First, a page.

Donor husband diagnosed with inoperable stomach cancer

A woman with a rare kidney condition has told how her beloved husband was diagnosed with stomach cancer and given just months to live.

Karen Whittaker’s condition meant both kidneys were removed and she was waiting for a transplant from her husband Andrew Kyranides.

But when Andrew was told he had stomach cancer, Karen’s thoughts turned to treatment options and fundraising for him.

Determined to raise £90,000 for private immunotherapy treatment in a bid to prolong Andrew’s life, mum-of-four Karen, 54, also has to decide whether to instead accept a kidney from her son, John, 34, a personal trainer, who is also a match.



Diagnosed with polycystic kidney disease (PKD) – a genetic condition causing fluid-filled cysts to grow in the kidneys – at just 17, which she has passed on to her eldest daughters, Karley, 32, a beautician and NHS recruiter Jessica, 27, she says the gravity of the decision is almost too much to bear.

Karen, of Benfleet, Essex, who only has one child, Georgia, 23, a stay-at-home-mum, with fellow driving instructor Andrew, 51, explained: “John has said he will go ahead with being my organ donor, but I’m undecided on whether to accept.

“Putting my son through a major operation is something that I can’t get my head around at the moment.

“It’s hard not to feel guilty about passing PKD on to my eldest daughters. If it wasn’t for my bad genes the children wouldn’t have this hanging over them.”

She continued: “So far, they’re absolutely fine – and at least John, Georgia and my four grandkids don’t have it – but I don’t want to put my son’s life in danger.

“And my main focus, right now, can’t be my own transplant, it has to be getting Andrew back on track. The alternative isn’t an option.”



Karen’s PKD journey began in 1983, after her judo instructor dad, John – who died from kidney failure two years later, aged 49- was diagnosed with the condition and, discovering there was a 50 per cent chance she could inherit it, she was tested and the result was positive.

“By the time Dad was diagnosed his cysts had turned cancerous,” she said.

“I told myself that wasn’t going to happen to me. I was only 17 and thought I’d live forever.”

Told by doctors it was a “waiting game,” Karen quit drinking, to ease any strain on her kidneys, and had annual blood tests to check her renal function.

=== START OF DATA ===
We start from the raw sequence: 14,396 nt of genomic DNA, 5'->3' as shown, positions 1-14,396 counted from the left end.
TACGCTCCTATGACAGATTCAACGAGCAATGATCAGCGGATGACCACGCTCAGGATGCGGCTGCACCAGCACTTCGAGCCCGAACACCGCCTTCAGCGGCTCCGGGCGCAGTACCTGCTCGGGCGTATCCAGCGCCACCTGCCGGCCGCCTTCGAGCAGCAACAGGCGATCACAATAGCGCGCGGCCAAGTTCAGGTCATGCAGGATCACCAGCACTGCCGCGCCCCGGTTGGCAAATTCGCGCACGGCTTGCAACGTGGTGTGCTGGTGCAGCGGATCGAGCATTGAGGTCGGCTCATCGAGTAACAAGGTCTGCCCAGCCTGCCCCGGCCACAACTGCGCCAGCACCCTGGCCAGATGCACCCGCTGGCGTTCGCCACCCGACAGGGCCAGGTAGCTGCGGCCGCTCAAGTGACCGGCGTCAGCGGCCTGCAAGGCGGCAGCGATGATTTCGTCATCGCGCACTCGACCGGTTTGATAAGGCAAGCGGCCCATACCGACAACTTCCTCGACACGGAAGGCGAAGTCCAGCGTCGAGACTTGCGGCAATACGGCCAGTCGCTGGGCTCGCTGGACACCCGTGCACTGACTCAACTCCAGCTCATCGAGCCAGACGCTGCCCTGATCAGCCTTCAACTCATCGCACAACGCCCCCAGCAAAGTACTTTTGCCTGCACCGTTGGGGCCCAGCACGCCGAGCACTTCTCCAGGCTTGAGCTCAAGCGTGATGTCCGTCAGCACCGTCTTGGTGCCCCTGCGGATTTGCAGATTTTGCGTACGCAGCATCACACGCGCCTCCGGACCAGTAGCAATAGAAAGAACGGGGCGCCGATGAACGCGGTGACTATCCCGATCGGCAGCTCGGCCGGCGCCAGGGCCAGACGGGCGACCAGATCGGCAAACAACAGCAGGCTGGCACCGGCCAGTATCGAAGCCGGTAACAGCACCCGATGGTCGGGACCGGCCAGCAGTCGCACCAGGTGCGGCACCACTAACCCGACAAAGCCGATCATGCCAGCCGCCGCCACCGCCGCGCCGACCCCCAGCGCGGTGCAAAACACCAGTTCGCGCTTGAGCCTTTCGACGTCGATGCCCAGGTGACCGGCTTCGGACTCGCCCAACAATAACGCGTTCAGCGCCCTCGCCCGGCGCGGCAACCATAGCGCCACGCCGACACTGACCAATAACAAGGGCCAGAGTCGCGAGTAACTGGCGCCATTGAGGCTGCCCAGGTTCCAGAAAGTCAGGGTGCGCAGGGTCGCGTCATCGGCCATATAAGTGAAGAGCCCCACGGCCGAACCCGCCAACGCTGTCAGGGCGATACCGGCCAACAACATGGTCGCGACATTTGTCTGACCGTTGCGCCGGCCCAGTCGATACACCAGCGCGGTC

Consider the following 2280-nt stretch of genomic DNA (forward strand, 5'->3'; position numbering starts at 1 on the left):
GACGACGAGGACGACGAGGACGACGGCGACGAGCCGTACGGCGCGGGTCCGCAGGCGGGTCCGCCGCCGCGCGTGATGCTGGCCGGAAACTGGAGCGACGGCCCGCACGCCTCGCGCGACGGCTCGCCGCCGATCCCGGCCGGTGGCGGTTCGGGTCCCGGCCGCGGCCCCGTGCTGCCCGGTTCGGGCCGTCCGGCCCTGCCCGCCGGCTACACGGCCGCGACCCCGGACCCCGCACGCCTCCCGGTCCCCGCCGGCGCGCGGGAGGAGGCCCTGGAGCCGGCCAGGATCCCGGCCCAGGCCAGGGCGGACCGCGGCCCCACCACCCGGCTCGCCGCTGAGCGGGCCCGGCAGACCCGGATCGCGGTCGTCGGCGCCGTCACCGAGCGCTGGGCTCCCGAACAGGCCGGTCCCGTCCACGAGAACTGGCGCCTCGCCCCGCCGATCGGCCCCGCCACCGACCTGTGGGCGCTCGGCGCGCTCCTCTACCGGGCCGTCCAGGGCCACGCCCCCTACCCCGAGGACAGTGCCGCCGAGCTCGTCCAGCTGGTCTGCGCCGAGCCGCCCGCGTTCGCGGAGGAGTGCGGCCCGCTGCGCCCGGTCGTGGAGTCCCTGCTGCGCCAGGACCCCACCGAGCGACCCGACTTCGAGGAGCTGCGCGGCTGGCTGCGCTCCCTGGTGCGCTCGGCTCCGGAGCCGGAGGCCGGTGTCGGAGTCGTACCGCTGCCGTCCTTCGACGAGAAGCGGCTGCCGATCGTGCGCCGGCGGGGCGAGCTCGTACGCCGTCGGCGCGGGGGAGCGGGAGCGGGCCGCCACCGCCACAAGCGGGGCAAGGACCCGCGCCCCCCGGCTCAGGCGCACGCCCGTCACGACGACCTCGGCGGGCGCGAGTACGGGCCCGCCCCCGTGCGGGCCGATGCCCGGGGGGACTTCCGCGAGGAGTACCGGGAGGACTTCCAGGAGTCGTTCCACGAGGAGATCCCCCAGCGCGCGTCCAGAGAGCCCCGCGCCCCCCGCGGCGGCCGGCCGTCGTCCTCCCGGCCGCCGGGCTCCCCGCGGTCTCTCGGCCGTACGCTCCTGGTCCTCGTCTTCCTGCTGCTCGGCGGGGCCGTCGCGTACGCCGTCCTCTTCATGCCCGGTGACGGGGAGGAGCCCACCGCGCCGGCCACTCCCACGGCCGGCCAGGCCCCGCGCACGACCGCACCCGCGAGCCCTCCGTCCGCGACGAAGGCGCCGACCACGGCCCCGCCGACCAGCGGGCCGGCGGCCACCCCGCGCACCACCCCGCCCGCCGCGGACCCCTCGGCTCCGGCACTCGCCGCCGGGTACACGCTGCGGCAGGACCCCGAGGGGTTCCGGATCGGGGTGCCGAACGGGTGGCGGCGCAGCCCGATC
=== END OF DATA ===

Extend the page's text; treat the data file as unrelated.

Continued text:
Already a mum-of-three when she met Andrew in 1994 in an Essex nightclub, she was living life to the full and had never had any kidney trouble.

Soon dating, the couple enjoyed a whirlwind romance – moving in together within six months and having a baby girl in 1997.

Finally, during a romantic holiday in Cyprus in 2003, they discussed marriage.

Karen recalled: “We were sat having dinner one evening and we somehow ended up on the topic of marriage.

“It was less of a proposal and more of a discussion. The next day we went out and bought a ring from a Cypriot jeweller.”

Again, life got in the way of planning a wedding and in June 2013, when Karen found herself bent over in pain every time she tried to take a deep breath – the first sign of her kidneys failing – they were still simply engaged.

Rushing to Southend University Hospital in Essex, a CT scan and blood tests revealed that her left kidney had become so enlarged, because of cysts, that it was no longer functioning.



“There was no hanging about,” she explained. “I knew my kidneys had finally caught up with me.

“I was in hospital for four weeks, by the end of which doctors told me they had no other choice – the kidney had to come out.”

She continued: “They told me it wasn’t functioning at all and if it wasn’t removed the cysts would keep growing – making the infection worse.”

Uncertain about her future, marriage suddenly seemed incredibly important to Karen, so doctors postponed her operation to give her time to organise a small family wedding, on September 13, 2013, at a local church.

“It was the best day ever,” she recalled. “The whole family arranged a lot of it because I wasn’t well.”

She continued: “It was very rushed, we hadn’t been planning it at all, but it suddenly seemed very important. I didn’t want to die a spinster.”

Too ill for a honeymoon, in December 2013, Karen had her left kidney removed at Southend University Hospital, where she was an inpatient for four days.

But, six months later, her remaining kidney developed an infection.

Told by doctors that she had an estimated Glomerular Filtration Rate (eGFR) – used to measure how well the kidneys are cleaning waste out of the body – of just 13, compared to the normal eGFR of over 90 for a healthy adult, Karen was classed as having the most severe stage of kidney failure – stage five.

This meant she had lost almost all kidney function, according to the NHS, and was eligible for a transplant.



Put on haemodialysis, the most common type of dialysis – where blood is extracted through an IV and filtered through an external machine – for 12 hours a week, spread over three days, she said: “It just became part of my routine, the same as if I was working for three days a week.”

She continued: “For a while, I was still instructing on Tuesday and Thursday, but it started becoming too much.

“The poor students couldn’t book their tests when I was in dialysis.

“And it made me feel fatigued and tired.”

Then, in September 2014, less than a year after losing her left kidney, Karen was back in Southend University Hospital having her right organ removed.